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It's kind of not ABOUT you

I went to a blogging conference in Chicago the other week. I learned a lot about the business of blogging - how to attract an audience, how to monetise your website (see all the ads all over Music Think Tank? No. Obviously.) and how to rank more highly on the Google searches. All really useful and interesting stuff for someone who does what I do. Oddly, there was almost nothing about how to write - but it wasn’t really that sort of conference.

However, I guess the one ‘takeaway’ point is that when you blog - and if you’re involved in marketing at all (hint: you are), then you should be blogging -  it’s important to remember that your blog’s not about you.

I mean - of course it’s about you - but it’s not about you. 

The goal of the exercise is community
It’s about establishing and developing a group of people that are not configured as ‘audience’ in the old, broadcasting way of thinking about it. This is a club. Better yet - it’s a gathering. If you’re going to blog (you are, aren’t you?) then don’t think of it as ‘announcing’. Think of it as ‘hosting’.

As the host of your blog, you set the topic and some talking points. But the point is what happens next. The discussion that goes on in the comments is by far the more significant part of the exercise - particularly from a marketing standpoint.

It’s a point of real pride for me (though I can scarcely claim any responsibility for the phenomenon) that the comments on Music Think Tank not only outweigh the blog posts themselves - but are of a calibre and insightfulness way above the norm. I mean - indepth analysis, thoughtful consideration and genuine contribution to the debate. Clear, definitive proof of the Wisdom of Crowds idea.

You guys absolutely rock. In every sense.

So… if your own blog - about your music, the artist you represent, your record label, your distribution company or your online music venture - can get the level of discussion we enjoy here, then you’re clearly doing something right. And it’s probably that you’re asking questions, making provocations and starting debates, rather than just declaring, presenting and announcing. 

Forget about the audience
There’s a wider application to this idea. It’s that in the current music environment, this is true of ALL music promotional activities - not just blogs. It’s not about you and the audience any more. It’s about the community.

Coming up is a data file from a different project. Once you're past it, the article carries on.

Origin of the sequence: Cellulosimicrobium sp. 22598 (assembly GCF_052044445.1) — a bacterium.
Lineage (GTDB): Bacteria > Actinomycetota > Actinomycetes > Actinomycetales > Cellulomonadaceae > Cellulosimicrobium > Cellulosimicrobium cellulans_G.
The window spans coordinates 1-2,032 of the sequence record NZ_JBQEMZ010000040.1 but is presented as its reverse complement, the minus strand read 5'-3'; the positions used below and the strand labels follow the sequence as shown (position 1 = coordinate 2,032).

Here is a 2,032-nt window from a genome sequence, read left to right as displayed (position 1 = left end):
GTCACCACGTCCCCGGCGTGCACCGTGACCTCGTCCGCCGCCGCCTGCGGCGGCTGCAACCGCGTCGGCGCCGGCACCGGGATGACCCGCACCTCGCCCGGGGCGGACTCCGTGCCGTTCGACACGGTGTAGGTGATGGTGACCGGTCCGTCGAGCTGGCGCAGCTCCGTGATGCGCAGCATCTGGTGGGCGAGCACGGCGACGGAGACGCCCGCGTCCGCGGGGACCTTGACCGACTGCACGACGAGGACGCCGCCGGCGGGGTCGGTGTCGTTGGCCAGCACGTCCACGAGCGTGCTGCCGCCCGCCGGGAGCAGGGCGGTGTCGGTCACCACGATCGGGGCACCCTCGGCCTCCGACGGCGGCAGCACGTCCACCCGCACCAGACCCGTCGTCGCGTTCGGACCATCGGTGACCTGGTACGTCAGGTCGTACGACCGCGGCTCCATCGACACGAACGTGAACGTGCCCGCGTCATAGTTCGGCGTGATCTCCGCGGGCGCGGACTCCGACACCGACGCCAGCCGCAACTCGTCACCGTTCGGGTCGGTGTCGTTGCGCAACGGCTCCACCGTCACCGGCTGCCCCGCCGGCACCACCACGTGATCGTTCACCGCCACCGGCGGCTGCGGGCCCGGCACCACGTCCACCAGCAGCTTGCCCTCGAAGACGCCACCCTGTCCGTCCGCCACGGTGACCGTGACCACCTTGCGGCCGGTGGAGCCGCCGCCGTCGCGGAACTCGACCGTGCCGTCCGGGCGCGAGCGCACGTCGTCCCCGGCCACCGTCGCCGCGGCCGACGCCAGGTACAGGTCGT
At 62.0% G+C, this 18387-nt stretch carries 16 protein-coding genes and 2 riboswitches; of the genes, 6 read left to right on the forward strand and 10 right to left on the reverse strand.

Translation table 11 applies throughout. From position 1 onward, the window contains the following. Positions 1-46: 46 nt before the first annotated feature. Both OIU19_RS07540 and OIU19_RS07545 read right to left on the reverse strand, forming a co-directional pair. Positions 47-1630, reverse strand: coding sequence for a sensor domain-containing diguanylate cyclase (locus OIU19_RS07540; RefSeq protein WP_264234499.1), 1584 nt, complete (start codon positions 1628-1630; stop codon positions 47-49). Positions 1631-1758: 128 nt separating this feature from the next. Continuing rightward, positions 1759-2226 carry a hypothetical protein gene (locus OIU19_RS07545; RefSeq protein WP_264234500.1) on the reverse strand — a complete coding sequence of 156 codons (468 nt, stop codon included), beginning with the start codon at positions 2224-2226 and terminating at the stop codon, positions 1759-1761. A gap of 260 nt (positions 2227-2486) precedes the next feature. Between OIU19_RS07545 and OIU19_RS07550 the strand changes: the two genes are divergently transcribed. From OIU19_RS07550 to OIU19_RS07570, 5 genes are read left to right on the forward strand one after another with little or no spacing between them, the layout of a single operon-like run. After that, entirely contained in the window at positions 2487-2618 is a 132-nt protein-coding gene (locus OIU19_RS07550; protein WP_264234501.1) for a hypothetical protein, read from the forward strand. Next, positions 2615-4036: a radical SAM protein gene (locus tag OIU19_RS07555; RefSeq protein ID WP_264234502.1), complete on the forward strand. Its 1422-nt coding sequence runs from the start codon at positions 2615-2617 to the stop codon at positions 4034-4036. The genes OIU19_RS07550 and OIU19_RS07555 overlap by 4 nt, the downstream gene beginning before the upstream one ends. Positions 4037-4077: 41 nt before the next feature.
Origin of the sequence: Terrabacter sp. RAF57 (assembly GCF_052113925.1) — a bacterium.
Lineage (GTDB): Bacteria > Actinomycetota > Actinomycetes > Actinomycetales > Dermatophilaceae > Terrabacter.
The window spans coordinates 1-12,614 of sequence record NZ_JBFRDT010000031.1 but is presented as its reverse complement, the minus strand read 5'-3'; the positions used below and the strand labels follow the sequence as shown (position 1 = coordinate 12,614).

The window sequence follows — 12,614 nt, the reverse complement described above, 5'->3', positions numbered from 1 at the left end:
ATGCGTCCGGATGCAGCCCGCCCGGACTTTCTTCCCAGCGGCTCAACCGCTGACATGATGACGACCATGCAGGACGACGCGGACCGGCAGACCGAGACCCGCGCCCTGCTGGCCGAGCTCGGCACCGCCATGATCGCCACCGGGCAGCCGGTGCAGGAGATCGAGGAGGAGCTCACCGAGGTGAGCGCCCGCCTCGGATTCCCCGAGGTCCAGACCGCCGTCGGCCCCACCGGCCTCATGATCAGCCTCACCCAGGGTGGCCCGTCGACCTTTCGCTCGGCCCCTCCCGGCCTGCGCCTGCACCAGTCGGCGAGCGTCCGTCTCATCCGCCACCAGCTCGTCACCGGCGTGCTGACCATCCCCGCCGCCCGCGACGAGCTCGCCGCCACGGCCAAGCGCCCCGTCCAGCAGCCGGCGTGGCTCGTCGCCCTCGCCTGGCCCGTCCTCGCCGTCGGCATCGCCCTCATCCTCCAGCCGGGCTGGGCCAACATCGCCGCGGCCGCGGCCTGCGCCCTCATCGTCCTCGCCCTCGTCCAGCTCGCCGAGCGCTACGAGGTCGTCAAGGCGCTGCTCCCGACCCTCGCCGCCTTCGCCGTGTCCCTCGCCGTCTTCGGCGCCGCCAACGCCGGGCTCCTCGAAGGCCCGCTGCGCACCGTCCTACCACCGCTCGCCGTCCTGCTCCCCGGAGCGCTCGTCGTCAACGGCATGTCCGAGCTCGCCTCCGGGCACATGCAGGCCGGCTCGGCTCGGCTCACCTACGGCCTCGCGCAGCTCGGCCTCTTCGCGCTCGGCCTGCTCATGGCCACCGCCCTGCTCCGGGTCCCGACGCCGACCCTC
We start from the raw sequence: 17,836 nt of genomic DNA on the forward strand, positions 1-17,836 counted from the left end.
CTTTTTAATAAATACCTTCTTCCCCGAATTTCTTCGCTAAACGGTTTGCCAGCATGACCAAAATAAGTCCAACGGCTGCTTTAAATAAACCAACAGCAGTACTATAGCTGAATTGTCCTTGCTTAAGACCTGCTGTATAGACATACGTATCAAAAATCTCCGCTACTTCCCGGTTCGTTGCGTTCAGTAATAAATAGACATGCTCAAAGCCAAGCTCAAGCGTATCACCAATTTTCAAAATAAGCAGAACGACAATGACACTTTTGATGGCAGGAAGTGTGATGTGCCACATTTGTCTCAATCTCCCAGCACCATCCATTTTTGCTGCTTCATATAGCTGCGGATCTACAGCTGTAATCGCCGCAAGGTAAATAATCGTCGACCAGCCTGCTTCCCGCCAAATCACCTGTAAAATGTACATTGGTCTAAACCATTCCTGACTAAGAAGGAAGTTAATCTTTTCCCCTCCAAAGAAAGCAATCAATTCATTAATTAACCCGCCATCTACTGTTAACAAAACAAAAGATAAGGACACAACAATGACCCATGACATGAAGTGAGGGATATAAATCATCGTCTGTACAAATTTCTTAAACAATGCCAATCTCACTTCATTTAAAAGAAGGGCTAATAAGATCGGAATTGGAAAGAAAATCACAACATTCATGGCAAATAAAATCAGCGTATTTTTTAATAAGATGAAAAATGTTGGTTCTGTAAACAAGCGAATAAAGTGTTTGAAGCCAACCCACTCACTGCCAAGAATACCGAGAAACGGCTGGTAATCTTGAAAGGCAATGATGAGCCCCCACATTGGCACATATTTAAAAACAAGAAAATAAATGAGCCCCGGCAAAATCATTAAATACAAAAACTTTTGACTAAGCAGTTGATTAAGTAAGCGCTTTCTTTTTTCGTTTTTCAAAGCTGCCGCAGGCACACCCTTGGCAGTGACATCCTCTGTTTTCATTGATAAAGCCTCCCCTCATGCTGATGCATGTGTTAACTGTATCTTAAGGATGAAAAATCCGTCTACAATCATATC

So, in the spirit of this idea, I’d love to hear what you’re doing to accommodate this shift in emphasis. What works? How do you build community, and how then do you capitalise on that to make a living in the music industries? As always, I’d love to hear your thoughts. Let’s start having this conversation. 

Because it’s not about what I think… 


Reader Comments (11)

The light is going on for me! I started blogging as an alternative to a 'recent sessions' page for my music service (aimed at composers and producers). It was all a bit lame and fluffy. It did, however, help me get work as it provided prospective clients with an insight to my skills, working practices and credibility. Now I'm having a go at some more meaty topics but what I haven't done yet is create (or join) a community. I've got loads of great advice from your '20 things' e-book; I'll be putting it all into practice (adapted for my particular niche) and I'll report back!

Great article, as usual.

I normally don't try the "shameless promotion" angle but seeing you asked... ;)

I've been blogging for a while now on a number of subjects all related to music. I tried making a few dollars out of advertising which was successful on a very minor level, but now that I'm putting together a music business related online course, these blogs have become a great source of qualified prospects and a way to build a community.

I think that people almost see a blog as some sort of "gift" to them that you have provided (as long as the content has value to them), and that is a great way to start a relationship. Reciprocity is powerful!

One of the best things I've done for building a community has been to set up an internet radio station. We play nothing but original Australian music 24/7. I started it as a bit of a hobby but it grew pretty quickly and now has a solid core of bands and muso's who appreciate the airplay and don't mind getting an occasional email from me. Again, the relationship started with me "giving them something" in the way of airplay, now if I send them an email about my new music course there is a good chance they will read it.